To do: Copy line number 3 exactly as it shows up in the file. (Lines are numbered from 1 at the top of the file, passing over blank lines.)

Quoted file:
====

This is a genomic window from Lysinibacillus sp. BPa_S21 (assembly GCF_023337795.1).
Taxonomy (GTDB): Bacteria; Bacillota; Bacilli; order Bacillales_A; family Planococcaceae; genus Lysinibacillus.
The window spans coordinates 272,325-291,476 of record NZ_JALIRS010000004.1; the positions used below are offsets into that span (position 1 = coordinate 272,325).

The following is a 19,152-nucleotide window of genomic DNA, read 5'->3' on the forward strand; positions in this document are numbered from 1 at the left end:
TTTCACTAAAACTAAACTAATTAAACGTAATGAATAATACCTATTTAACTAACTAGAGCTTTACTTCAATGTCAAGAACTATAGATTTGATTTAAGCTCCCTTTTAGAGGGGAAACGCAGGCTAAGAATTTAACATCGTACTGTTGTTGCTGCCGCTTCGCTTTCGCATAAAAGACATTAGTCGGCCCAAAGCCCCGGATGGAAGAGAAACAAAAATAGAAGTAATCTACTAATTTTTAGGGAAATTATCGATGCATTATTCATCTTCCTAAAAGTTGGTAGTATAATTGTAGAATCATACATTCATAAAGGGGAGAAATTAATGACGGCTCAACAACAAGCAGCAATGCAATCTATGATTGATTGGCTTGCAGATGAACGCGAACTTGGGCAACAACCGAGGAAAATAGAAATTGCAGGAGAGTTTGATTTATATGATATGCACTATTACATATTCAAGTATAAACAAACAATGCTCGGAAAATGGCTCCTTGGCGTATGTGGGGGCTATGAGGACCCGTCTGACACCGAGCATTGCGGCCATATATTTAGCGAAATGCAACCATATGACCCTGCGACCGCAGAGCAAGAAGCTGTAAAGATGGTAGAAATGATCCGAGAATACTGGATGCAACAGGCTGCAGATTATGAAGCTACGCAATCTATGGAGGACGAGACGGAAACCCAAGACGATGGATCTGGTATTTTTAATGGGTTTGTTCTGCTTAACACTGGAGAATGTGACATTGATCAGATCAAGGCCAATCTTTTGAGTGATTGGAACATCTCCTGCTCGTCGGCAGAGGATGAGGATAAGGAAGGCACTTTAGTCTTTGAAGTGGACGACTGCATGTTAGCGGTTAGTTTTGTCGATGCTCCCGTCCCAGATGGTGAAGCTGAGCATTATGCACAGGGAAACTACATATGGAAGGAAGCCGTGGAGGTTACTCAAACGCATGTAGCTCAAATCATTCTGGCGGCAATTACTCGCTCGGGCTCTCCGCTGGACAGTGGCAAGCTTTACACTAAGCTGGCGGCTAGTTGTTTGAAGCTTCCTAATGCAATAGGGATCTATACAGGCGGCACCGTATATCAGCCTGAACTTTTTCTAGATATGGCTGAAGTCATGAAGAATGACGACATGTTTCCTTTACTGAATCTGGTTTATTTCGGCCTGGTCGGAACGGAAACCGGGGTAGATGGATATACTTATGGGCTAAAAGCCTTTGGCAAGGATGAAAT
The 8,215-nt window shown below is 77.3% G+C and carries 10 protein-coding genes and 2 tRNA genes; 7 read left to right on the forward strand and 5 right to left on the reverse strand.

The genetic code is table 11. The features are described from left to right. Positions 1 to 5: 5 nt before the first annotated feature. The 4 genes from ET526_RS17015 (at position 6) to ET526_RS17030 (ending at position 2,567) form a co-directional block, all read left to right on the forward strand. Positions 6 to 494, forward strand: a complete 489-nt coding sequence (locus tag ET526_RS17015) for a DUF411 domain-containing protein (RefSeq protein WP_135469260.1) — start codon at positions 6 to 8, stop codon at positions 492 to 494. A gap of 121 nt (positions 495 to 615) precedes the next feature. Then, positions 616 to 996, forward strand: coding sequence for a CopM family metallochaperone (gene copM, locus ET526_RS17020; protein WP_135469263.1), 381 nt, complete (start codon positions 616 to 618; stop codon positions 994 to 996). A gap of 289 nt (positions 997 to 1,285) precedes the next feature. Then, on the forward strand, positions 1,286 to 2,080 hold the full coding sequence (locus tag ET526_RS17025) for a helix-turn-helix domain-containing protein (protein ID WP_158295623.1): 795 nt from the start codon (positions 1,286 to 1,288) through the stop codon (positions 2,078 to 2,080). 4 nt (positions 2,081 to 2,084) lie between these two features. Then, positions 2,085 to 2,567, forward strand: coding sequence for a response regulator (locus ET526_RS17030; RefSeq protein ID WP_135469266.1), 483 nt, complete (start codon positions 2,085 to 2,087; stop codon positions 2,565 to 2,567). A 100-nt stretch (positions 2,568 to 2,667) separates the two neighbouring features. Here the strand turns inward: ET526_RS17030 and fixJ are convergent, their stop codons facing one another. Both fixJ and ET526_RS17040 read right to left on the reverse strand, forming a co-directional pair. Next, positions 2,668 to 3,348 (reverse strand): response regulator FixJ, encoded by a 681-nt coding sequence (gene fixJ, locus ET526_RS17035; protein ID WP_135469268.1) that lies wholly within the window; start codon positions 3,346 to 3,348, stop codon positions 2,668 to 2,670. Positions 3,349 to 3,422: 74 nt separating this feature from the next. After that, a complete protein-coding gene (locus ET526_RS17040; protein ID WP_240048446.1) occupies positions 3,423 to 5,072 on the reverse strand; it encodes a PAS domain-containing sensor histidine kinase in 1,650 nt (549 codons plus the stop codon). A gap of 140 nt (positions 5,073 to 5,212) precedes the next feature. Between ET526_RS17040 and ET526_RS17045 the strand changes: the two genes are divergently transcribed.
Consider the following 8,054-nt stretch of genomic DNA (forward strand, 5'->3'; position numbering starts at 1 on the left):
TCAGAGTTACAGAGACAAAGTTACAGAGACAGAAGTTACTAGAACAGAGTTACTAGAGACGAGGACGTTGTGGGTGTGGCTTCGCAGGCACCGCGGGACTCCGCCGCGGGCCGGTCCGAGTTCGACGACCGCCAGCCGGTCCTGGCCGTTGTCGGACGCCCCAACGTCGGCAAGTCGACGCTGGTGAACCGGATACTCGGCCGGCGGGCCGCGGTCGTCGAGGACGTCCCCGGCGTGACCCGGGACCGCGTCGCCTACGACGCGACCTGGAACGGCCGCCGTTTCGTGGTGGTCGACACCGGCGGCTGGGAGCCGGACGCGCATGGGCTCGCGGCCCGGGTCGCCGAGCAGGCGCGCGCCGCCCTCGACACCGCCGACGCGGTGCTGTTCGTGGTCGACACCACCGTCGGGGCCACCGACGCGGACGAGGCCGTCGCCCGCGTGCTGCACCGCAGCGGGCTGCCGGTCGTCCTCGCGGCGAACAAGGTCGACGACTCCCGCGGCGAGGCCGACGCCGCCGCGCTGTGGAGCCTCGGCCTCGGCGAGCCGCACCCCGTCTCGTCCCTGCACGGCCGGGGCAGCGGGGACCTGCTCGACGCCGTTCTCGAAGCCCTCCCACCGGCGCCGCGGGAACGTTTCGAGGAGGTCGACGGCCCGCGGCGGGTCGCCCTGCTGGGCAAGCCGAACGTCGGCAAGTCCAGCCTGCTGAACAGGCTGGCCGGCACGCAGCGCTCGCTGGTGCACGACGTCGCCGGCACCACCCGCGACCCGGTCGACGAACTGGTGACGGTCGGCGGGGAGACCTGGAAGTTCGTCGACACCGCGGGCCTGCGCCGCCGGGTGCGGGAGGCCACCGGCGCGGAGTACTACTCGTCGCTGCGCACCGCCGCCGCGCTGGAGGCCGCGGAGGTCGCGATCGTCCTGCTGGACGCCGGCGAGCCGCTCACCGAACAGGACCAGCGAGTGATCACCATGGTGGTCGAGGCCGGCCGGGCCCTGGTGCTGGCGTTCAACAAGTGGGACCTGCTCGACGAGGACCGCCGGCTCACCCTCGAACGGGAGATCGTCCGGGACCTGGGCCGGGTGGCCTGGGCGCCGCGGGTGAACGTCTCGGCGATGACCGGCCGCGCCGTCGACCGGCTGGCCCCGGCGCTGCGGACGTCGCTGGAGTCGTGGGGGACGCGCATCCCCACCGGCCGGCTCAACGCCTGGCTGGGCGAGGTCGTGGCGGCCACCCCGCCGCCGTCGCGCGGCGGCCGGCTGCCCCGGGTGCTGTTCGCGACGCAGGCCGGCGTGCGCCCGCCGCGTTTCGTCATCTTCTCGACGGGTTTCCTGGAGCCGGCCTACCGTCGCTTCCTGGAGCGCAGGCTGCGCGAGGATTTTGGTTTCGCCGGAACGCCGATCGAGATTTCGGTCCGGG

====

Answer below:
The window spans coordinates 272,325-291,476 of record NZ_JALIRS010000004.1; the positions used below are offsets into that span (position 1 = coordinate 272,325).